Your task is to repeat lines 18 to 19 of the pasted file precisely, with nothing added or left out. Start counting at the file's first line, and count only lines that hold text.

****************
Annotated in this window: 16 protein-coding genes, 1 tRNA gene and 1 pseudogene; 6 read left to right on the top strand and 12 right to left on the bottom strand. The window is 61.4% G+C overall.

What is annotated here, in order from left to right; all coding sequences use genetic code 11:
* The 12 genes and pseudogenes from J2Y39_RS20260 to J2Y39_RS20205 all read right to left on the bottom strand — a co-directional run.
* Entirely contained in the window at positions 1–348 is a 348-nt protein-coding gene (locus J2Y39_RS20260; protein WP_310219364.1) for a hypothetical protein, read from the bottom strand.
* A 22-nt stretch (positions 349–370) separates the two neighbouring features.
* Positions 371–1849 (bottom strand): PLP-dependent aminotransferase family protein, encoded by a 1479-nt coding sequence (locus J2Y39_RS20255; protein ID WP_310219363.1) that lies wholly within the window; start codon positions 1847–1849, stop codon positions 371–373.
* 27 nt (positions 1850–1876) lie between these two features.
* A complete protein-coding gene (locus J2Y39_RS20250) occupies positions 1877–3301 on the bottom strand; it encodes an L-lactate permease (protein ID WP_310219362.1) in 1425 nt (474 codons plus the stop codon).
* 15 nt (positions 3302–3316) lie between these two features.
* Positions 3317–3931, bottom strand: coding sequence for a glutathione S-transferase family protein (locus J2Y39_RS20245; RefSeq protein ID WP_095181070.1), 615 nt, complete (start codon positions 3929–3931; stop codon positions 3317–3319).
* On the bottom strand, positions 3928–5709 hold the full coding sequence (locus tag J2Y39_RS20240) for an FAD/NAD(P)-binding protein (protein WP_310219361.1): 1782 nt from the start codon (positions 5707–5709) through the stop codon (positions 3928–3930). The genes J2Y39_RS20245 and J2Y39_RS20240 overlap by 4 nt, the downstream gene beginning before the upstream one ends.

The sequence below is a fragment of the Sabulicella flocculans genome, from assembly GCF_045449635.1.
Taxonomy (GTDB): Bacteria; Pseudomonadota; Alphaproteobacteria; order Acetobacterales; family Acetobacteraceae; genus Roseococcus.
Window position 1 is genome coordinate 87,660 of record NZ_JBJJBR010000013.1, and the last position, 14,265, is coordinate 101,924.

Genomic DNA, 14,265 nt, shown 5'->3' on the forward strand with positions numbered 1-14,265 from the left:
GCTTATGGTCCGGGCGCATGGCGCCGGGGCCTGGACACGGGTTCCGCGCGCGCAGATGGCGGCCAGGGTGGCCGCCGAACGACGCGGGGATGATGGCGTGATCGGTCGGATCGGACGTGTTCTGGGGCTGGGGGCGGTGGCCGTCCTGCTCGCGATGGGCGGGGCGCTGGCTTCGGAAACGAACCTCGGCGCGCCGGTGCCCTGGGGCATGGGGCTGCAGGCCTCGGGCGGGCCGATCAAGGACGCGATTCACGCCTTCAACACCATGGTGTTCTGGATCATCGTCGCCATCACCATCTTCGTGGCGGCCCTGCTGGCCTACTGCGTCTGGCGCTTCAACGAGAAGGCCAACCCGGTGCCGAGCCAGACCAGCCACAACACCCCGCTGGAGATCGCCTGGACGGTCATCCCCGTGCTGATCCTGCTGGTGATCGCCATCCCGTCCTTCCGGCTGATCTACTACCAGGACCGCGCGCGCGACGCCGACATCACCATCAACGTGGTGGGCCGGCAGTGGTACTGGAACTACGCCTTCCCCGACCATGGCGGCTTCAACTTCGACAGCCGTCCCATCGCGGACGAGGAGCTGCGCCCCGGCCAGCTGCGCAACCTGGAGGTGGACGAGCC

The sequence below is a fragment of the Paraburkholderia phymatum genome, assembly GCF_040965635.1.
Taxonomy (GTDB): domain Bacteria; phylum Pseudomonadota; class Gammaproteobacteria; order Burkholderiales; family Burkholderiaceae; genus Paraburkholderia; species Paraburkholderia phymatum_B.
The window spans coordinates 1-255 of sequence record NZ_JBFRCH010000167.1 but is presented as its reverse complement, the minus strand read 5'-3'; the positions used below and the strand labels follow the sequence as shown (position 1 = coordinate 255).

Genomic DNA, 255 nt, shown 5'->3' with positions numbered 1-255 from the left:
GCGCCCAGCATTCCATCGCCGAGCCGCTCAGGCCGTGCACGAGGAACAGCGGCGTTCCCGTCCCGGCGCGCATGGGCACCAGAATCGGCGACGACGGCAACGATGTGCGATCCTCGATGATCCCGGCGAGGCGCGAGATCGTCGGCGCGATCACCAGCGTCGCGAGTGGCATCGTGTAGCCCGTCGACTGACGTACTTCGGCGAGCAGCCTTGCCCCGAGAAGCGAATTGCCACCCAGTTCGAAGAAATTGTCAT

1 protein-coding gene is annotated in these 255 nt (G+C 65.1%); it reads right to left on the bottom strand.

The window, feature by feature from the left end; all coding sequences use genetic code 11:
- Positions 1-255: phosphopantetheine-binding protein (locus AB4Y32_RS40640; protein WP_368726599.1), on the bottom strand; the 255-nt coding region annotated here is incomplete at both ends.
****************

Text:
Taxonomy (GTDB): domain Bacteria; phylum Pseudomonadota; class Gammaproteobacteria; order Burkholderiales; family Burkholderiaceae; genus Paraburkholderia; species Paraburkholderia phymatum_B.
The window spans coordinates 1-255 of sequence record NZ_JBFRCH010000167.1 but is presented as its reverse complement, the minus strand read 5'-3'; the positions used below and the strand labels follow the sequence as shown (position 1 = coordinate 255).